Studio update, Summer 2023
Hi everybody! I hope you all have been enjoying your vacations. This has been my least busy teaching summer ever! I miss you all and am looking forward to resuming our lessons in the fall. We are taking our own family trip to Maine from 8/25-9/5, so there will be no lessons during that period. After that, we'll start up again in earnest!
Due to rising costs of everything, I am increasing my rate this year again. Each tier of lessons will increase by $10, so (prices below are for Venmo or check):
Was previously $70, now $80
Was previously $100, now $110
Was previously $130, now $140
I will keep the cash discount, so as before, you can deduct $10 from each lesson if you pay in cash.
After trying the prepay method last year I think I've worked out the kinks. Each semester bill will now include 15 lessons. If we go over I will issue an additional bill, but 15 was the average studio-wide for both semesters. This should mean fewer bills and bookkeeping for everybody.
At the end of June we finally let our beloved nanny of the past five years go, and this fall Sebastian and Oliver will be in afterschool. Masha should be doing the pickups, but there may be some bumpiness as we get used to the new routine. I ask for your patience during this transition! For that reason, the sooner you can get me your schedules, the better. I think there are at least a few families that are likely to want to change lesson times this semester.
This year I have some new activities planned for the studio, including more composition! With any luck, we can look forward to hearing some original compositions in the next studio recital.
Finally, at the beginning of the summer I was shocked to receive a diagnosis of inattentive ADHD from my therapist. Maybe this is not such a surprise for some of you who have had to wait for me when I missed the subway, or for a long overdue bill! But since then I've been doing a lot of reading on the subject, and have learned quite a few interesting things. Be on the lookout for a separate email from me soon discussing neurodiversity.
Okay, I think that's everything for now! Hope you all are having the best time and I can't wait to reconnect with you all again!!!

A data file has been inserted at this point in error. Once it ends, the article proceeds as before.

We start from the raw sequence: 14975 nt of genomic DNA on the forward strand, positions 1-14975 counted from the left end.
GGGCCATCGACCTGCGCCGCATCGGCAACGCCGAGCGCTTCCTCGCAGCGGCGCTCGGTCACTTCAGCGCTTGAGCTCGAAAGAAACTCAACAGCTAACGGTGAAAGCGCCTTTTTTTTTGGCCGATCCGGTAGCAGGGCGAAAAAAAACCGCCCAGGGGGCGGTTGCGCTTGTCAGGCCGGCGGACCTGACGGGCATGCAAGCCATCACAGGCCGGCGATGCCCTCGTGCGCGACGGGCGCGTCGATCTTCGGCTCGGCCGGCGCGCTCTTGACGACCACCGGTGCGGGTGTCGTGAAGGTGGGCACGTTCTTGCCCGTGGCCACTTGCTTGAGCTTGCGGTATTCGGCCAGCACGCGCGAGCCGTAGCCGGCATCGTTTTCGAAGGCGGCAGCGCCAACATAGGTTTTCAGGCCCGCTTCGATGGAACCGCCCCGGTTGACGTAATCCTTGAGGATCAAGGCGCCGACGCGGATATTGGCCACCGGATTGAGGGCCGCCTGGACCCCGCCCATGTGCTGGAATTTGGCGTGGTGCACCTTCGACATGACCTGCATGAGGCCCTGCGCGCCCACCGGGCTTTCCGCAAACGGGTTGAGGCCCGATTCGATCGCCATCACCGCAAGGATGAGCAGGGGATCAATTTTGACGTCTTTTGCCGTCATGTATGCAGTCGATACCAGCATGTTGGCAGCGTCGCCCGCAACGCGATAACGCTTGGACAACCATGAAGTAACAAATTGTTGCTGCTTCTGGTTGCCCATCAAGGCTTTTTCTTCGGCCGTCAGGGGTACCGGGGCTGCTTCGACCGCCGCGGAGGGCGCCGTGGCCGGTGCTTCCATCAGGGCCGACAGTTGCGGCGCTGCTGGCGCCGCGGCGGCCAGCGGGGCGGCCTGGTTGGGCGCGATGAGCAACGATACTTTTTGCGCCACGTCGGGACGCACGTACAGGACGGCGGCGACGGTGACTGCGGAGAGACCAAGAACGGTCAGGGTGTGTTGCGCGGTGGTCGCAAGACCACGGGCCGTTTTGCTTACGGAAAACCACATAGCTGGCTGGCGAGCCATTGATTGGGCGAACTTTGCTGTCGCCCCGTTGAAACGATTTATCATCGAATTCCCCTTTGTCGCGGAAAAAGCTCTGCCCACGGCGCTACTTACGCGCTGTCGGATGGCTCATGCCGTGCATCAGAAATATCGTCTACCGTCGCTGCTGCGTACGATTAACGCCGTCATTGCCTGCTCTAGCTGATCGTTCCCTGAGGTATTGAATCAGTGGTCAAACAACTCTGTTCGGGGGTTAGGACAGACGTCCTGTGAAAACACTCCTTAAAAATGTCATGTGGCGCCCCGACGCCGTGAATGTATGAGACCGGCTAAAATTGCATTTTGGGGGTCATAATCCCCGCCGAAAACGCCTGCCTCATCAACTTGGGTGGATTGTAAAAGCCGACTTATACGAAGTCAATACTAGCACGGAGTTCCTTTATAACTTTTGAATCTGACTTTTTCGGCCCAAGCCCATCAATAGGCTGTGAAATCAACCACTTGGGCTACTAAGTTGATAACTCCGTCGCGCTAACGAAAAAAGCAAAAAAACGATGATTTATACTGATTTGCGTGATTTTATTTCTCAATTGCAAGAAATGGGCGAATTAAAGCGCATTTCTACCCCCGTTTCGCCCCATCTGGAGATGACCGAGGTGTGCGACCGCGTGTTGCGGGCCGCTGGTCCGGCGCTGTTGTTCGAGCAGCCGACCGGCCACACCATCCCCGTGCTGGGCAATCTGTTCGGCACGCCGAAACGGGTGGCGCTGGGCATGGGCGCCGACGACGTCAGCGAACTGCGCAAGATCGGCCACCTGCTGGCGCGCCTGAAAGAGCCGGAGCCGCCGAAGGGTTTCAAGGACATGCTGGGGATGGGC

So as promised, I wanted to send a separate email addressing neurodiversity in the studio. With my own recent diagnosis of ADHD, I thought it was time. I've revised this at least a dozen times already - it was hard to write, and I've been nervous to send it. My intention is to open up more lines of communication for anyone who would like to take advantage of it - that's all!
My experience working with neurodiversity goes back more than 20 years, before I even started teaching piano lessons. One of my first summer jobs as a college student was working at a company called "Lindamood-Bell Learning Processes," where I tutored kids who had been diagnosed with learning disabilities in reading. Most of them had ADHD and/or dyslexia. So although I don't have a background in psychology, I got some hands-on experience for a couple years, and a lot of the techniques I learned at that job actually ended up forming part of the backbone of my pedagogy.
Over the years, I have worked with a number of students that I suspected were neuroatypical, but one thing that has always been pretty consistent is that the parents didn't talk to me about it. I'm sure everyone had their reasons, and since I'm not a professional psychologist, I didn't ask. But I did notice when some kids would have particular difficulties, and did my own research on how to help them based on what I saw them struggling with.